# Averaging Down Trading Strategy (Statistics, Facts, & Historical Backtest)

If you trade stocks or any other financial market, you will often be confronted with that temptation: to buy more when the price goes lower. On the one part, you may have a cheaper entry price, but on the other hand, you may actually be doubling down on a losing trade. How do you approach the averaging down trading strategy?

Averaging down is a trading or investing method in which a stock owner buys more shares of a previously bought stock after the price has fallen. The main idea behind the average down technique is that it lowers the average purchase price, so when prices rise, it doesn’t take as much of an increase for the investor to start realizing a return on their investment.

In this post, we look at the averaging down trading strategy. We finish the article with a backtest.

## What does the averaging down trading strategy mean?

Averaging down is a trading or investing method in which a stock owner buys more shares of a previously bought stock after the price has fallen. The average price at which the trader bought the stock decreased due to this second purchase. It could be compared to averaging upward, where a trader buys more as the price rises.

Averaging down is so named because the average cost of the stock has been reduced. As a result, the point at which a trade can become profitable has been reduced.

The central concept behind the average down technique is that when prices rise, it doesn’t take as much of an increase for the investor to realize a return on their investment.

For instance, consider this: if an investor buys 100 shares of stock at $45 per share and the stock plummeted to$30 per share in price, the investor must wait for the stock to recover from a 33% reduction in price. However, based on the current price of $30, it will not take a 33% increase to return to break even. Now, a 50% increase in the stock is required for the position to return to the purchase price (from 30 to 45). This mathematical truth can be addressed by averaging down. If the investor buys another 100 shares of stock at$30 each, the position will become profitable if the price rises to $37.50 (just a 25% increase). If the stock returns to its original price and continues to rise, the investor will begin to see about 16% profit by the time the stock reaches$45.

But it is not always that straightforward. The stock price can keep trading lower after further purchases. Nonetheless, as a part of a robust scale-in entry strategy, it can be a part of a smart investing plan. Some financial experts advise investors to use dollar-cost averaging (DCA) or average down with stocks or ETFs they plan to buy and hold.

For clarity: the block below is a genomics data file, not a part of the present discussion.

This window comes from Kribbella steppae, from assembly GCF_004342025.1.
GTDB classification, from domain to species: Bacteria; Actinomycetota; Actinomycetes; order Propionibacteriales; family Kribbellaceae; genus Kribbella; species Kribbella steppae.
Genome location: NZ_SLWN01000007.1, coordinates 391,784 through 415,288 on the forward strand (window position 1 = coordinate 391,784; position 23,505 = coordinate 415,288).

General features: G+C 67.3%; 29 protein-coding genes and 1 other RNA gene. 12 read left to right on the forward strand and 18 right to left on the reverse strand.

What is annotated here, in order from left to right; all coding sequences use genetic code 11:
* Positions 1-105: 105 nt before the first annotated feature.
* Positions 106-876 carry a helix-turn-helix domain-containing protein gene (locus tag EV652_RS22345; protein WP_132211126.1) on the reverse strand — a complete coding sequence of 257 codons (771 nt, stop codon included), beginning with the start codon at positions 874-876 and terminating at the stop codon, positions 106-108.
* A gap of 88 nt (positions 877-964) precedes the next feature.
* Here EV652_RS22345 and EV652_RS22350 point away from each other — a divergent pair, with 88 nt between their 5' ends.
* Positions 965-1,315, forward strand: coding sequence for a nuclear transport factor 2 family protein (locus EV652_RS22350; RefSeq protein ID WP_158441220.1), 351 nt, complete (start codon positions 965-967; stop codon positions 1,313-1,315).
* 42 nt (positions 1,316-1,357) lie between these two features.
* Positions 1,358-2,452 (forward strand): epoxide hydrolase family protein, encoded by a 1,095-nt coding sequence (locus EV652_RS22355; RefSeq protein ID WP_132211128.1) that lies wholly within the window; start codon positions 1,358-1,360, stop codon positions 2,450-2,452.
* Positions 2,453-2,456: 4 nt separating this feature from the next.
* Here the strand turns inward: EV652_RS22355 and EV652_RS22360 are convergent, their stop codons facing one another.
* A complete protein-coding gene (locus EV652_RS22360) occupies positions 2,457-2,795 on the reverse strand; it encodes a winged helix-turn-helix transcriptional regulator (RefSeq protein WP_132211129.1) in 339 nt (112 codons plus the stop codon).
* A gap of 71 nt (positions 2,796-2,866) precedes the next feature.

Here you can find all our Trend reversal trading strategies.

## Is averaging down a good idea?

Well, it depends on the situation. There are two parts to whether or not to buy more shares of a stock that is declining in value. On the one hand, when prices are substantially lower, you can add more to a strong position. On the other hand, you can be adding to a losing position if the price continues to dip.

So, averaging down can be a smart move depending on the circumstances. If the stock price rises, you will have effectively increased your trade’s profitability by reducing your average entry price.

But if there is a high volume of selling against a company, you would be going against the trend. Adopting a contrarian approach and buying shares when others are selling can be profitable at times, but it can also mean that you’re missing out on the risks causing others to sell. If the stock’s value later declines, the loss from the initial trade has grown much more.

This is why traders disagree on the issue of whether averaging down is a good technique. While average down provides certain features of a strategy, it is not a comprehensive one.

Actually, averaging down is more of a mental attitude than a wise investing plan â€” it enables a trader to overcome various mental or emotional biases. In this case, it serves more as a safety net than as a wise course of action. However, if used as a part of an entry strategy, in which case you are averaging down while scaling in to an already planned position size, it can be a good idea.

## Is averaging a good strategy in trading?

It depends on whether you are a short-term trader or a long-term investor:

If you plan to invest in a company for the long term, rather than just trade, you would have to know about the company. So, you may have a better sense of whether a drop in the stock price is temporary or a sign of trouble, based on the company’s past performance and current state.